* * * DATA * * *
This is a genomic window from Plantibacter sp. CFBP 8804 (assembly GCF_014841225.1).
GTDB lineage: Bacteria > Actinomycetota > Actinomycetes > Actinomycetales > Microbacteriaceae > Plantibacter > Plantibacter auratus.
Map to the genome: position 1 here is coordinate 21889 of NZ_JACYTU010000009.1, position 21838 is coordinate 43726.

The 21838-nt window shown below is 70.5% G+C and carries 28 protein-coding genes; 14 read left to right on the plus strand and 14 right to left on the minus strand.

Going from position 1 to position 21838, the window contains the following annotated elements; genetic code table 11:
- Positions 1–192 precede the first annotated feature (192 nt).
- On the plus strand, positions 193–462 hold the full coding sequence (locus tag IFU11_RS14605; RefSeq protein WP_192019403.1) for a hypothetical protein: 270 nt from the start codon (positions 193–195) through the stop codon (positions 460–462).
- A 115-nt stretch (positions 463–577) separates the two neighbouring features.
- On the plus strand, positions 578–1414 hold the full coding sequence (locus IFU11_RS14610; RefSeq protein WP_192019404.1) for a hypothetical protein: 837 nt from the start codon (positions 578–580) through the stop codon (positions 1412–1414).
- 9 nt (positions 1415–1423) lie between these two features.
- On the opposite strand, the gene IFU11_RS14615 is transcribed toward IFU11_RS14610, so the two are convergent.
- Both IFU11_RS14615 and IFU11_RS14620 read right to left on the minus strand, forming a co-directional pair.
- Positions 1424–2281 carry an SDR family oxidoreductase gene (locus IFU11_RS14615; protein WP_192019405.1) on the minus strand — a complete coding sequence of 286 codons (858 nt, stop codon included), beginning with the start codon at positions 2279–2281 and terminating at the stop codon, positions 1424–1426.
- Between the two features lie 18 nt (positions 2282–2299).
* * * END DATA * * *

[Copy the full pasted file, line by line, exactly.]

This is a genomic window from Plantibacter sp. CFBP 8804 (assembly GCF_014841225.1).
GTDB lineage: Bacteria > Actinomycetota > Actinomycetes > Actinomycetales > Microbacteriaceae > Plantibacter > Plantibacter auratus.
Map to the genome: position 1 here is coordinate 21889 of NZ_JACYTU010000009.1, position 21838 is coordinate 43726.

The 21838-nt window shown below is 70.5% G+C and carries 28 protein-coding genes; 14 read left to right on the plus strand and 14 right to left on the minus strand.

Going from position 1 to position 21838, the window contains the following annotated elements; genetic code table 11:
- Positions 1–192 precede the first annotated feature (192 nt).
- On the plus strand, positions 193–462 hold the full coding sequence (locus tag IFU11_RS14605; RefSeq protein WP_192019403.1) for a hypothetical protein: 270 nt from the start codon (positions 193–195) through the stop codon (positions 460–462).
- A 115-nt stretch (positions 463–577) separates the two neighbouring features.
- On the plus strand, positions 578–1414 hold the full coding sequence (locus IFU11_RS14610; RefSeq protein WP_192019404.1) for a hypothetical protein: 837 nt from the start codon (positions 578–580) through the stop codon (positions 1412–1414).
- 9 nt (positions 1415–1423) lie between these two features.
- On the opposite strand, the gene IFU11_RS14615 is transcribed toward IFU11_RS14610, so the two are convergent.
- Both IFU11_RS14615 and IFU11_RS14620 read right to left on the minus strand, forming a co-directional pair.
- Positions 1424–2281 carry an SDR family oxidoreductase gene (locus IFU11_RS14615; protein WP_192019405.1) on the minus strand — a complete coding sequence of 286 codons (858 nt, stop codon included), beginning with the start codon at positions 2279–2281 and terminating at the stop codon, positions 1424–1426.
- Between the two features lie 18 nt (positions 2282–2299).